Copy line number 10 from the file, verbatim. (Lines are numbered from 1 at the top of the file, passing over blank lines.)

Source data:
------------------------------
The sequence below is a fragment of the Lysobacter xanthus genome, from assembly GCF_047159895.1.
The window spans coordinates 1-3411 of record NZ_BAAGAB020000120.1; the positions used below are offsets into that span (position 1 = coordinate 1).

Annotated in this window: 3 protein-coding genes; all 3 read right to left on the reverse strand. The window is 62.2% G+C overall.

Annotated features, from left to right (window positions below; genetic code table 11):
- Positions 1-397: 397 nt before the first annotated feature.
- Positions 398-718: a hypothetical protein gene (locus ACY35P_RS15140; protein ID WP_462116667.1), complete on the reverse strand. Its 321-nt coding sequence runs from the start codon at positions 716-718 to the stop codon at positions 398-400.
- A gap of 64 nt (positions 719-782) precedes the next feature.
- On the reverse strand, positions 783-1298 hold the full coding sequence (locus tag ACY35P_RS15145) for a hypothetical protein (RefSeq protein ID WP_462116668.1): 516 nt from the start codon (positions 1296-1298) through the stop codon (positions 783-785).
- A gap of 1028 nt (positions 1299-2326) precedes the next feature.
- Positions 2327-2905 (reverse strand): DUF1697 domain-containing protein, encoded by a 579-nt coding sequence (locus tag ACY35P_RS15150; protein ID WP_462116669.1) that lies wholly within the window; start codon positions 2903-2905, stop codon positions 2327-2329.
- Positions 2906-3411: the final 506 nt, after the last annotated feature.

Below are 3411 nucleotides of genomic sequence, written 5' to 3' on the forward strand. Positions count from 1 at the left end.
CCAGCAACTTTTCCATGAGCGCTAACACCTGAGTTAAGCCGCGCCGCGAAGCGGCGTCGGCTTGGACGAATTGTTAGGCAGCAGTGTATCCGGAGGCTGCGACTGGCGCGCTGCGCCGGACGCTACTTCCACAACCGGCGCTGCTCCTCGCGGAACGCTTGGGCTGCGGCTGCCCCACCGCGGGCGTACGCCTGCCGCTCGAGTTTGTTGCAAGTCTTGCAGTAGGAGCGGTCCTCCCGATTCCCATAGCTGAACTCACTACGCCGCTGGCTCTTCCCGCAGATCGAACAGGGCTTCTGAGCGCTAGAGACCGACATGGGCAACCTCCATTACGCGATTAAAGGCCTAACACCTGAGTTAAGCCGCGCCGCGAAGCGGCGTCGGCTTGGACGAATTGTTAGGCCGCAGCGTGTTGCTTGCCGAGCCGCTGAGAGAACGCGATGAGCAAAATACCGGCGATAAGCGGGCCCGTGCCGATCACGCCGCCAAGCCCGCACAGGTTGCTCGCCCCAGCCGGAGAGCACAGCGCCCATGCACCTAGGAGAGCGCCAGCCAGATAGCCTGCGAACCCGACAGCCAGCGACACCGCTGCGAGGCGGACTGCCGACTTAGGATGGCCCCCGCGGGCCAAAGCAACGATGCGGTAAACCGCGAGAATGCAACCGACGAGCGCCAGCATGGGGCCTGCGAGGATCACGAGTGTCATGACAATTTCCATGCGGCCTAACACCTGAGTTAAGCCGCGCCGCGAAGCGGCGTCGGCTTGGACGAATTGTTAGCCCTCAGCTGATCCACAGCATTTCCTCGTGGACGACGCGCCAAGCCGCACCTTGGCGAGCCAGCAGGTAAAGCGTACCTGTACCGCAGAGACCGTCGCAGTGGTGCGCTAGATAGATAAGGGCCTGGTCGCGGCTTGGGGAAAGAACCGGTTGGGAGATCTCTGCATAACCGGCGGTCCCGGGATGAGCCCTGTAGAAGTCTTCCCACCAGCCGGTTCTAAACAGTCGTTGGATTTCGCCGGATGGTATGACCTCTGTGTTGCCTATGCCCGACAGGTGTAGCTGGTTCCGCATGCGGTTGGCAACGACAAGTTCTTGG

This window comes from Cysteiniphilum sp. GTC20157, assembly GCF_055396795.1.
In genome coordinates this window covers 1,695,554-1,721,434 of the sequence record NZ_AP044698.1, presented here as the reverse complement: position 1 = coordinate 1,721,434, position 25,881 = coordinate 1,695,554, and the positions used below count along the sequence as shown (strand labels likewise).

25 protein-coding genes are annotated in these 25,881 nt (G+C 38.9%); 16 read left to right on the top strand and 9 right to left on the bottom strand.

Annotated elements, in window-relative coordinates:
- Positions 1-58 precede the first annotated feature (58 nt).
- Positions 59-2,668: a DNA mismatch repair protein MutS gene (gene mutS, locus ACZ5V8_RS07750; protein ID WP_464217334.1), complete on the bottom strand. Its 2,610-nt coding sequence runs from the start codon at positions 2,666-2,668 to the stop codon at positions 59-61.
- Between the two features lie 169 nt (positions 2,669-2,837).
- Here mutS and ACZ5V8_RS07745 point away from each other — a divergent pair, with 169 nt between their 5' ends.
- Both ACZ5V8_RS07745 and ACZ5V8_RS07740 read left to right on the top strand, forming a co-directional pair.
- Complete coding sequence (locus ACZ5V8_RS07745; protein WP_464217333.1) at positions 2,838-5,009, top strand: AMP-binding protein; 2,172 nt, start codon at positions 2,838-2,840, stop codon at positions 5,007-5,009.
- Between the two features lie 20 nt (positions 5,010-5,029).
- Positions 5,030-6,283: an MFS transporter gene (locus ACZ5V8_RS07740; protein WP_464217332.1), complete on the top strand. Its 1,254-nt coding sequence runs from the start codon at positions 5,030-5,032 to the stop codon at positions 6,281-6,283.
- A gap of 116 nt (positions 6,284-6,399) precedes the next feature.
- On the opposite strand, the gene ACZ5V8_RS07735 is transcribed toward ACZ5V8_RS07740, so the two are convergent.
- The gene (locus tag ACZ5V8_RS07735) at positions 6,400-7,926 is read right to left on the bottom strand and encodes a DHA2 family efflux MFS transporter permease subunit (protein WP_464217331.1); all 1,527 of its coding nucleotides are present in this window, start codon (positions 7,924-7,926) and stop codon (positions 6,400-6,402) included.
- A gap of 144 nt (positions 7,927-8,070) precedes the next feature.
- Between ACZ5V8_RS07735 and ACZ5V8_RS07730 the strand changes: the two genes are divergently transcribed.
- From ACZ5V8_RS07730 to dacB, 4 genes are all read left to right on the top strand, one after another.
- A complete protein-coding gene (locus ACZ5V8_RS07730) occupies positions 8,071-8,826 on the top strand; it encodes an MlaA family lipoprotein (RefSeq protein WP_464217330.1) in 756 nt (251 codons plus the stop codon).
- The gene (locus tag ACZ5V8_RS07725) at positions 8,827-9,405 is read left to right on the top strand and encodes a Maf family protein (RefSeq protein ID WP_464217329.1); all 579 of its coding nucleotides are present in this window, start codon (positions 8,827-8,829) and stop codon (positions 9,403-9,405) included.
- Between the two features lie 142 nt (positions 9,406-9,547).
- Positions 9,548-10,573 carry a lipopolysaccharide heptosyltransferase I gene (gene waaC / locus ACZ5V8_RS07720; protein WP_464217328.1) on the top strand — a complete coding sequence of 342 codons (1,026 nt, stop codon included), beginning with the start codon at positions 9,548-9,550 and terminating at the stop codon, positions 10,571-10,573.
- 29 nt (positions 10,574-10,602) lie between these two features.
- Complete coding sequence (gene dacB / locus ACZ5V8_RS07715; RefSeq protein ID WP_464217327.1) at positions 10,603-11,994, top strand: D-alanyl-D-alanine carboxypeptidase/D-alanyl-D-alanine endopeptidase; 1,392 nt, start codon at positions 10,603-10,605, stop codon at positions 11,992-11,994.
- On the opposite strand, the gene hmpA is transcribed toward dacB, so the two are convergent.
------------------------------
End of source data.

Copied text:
- Positions 2327-2905 (reverse strand): DUF1697 domain-containing protein, encoded by a 579-nt coding sequence (locus tag ACY35P_RS15150; protein ID WP_462116669.1) that lies wholly within the window; start codon positions 2903-2905, stop codon positions 2327-2329.